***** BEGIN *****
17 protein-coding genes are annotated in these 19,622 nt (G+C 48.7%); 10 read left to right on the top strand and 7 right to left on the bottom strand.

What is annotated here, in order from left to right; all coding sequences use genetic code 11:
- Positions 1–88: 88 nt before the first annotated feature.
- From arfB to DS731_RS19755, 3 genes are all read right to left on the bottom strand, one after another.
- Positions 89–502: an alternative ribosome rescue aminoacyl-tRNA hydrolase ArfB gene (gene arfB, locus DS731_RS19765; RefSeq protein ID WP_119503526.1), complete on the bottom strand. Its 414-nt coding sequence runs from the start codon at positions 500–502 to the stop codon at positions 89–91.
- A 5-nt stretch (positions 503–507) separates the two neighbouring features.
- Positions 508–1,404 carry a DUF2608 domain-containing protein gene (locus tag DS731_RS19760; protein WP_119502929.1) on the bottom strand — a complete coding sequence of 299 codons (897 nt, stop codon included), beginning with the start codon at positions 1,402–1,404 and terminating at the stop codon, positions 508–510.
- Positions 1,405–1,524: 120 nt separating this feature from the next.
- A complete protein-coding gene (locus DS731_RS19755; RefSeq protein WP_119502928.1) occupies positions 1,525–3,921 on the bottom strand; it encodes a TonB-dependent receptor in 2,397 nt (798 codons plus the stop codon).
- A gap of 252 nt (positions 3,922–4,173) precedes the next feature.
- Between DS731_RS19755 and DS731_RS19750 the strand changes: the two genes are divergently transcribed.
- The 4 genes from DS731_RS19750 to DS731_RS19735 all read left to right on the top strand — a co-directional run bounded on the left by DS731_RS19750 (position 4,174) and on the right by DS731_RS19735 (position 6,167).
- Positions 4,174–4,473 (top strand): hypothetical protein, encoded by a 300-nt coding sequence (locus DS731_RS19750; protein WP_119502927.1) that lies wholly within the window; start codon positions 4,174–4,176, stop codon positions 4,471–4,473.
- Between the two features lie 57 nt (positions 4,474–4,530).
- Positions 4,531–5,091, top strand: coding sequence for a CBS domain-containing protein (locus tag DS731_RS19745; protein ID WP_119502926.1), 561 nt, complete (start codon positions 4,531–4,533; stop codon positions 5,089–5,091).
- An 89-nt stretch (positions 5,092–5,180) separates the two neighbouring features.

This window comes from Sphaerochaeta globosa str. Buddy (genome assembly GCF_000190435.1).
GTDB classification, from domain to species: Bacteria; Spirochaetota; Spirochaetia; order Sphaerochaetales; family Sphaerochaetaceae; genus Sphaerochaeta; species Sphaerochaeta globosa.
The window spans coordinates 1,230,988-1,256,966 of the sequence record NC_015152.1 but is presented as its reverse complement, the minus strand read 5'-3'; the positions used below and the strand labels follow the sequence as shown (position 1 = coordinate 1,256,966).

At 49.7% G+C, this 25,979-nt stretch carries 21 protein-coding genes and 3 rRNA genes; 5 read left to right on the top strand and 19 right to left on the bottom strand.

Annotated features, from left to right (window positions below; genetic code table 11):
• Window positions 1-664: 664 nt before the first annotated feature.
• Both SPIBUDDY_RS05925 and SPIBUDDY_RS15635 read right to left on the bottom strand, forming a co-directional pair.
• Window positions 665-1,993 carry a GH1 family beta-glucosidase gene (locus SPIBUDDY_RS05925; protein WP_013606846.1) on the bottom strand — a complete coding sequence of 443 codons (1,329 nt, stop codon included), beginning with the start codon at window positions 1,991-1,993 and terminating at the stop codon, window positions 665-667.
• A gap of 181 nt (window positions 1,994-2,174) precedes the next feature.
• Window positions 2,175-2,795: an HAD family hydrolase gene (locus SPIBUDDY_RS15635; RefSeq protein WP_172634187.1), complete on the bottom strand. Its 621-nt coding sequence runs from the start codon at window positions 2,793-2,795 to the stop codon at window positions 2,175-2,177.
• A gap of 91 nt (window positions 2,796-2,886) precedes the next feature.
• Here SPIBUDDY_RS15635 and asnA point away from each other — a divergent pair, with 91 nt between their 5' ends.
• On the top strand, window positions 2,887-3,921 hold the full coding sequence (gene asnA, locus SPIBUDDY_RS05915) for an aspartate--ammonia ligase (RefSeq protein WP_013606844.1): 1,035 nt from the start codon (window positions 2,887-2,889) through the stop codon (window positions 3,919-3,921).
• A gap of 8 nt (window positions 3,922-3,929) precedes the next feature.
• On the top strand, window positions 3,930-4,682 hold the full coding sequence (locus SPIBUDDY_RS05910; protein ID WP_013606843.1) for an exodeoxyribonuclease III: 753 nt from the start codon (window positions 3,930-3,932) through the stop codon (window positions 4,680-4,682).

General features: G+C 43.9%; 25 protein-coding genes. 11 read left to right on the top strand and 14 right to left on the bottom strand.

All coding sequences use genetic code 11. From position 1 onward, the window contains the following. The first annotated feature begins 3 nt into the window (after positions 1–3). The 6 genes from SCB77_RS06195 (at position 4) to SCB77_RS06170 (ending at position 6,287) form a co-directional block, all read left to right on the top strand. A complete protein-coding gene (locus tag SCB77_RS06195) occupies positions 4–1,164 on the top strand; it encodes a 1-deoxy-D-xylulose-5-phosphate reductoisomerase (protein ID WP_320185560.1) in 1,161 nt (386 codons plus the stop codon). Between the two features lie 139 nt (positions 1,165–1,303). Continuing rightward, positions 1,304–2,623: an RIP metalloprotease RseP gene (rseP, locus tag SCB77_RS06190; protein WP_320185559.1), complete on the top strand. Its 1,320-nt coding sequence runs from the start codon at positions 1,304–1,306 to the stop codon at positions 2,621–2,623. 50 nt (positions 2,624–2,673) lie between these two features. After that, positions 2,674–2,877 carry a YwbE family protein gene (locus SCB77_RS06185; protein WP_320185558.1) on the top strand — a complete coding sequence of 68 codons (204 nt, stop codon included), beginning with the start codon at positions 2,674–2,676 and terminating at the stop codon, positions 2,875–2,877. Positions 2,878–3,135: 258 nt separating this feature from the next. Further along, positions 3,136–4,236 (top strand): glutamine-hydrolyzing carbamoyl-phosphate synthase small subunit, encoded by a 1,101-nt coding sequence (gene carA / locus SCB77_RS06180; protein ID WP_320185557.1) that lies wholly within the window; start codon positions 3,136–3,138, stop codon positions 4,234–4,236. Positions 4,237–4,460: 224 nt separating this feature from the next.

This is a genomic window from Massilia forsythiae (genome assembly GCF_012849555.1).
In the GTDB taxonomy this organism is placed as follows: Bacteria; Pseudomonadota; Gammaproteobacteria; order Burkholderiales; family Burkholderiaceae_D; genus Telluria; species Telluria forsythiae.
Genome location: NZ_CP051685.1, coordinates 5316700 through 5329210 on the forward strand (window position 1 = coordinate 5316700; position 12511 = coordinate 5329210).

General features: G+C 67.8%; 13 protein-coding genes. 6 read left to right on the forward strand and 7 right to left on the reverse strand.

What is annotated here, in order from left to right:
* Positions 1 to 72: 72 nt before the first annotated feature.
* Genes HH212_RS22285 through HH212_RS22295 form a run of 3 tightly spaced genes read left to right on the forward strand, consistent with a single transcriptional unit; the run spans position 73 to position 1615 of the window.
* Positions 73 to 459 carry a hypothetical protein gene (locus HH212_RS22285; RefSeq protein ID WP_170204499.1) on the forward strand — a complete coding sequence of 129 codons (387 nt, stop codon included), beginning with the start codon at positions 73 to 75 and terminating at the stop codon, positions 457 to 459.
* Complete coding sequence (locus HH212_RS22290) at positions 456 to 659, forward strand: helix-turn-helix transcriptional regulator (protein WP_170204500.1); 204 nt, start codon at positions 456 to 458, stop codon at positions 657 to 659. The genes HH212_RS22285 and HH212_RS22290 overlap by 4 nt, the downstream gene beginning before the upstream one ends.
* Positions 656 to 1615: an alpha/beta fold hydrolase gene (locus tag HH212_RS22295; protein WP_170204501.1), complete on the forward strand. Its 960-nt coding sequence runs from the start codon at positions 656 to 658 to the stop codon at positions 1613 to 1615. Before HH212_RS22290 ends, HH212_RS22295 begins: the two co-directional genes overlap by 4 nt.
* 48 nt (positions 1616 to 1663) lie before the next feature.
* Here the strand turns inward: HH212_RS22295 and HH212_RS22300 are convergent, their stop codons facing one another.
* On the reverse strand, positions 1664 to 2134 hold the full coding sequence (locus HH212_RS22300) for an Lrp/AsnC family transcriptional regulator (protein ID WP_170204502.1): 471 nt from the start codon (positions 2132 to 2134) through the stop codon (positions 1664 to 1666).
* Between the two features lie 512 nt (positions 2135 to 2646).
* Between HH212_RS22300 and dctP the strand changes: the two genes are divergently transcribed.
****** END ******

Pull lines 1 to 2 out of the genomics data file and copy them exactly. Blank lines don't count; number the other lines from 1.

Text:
17 protein-coding genes are annotated in these 19,622 nt (G+C 48.7%); 10 read left to right on the top strand and 7 right to left on the bottom strand.

What is annotated here, in order from left to right; all coding sequences use genetic code 11: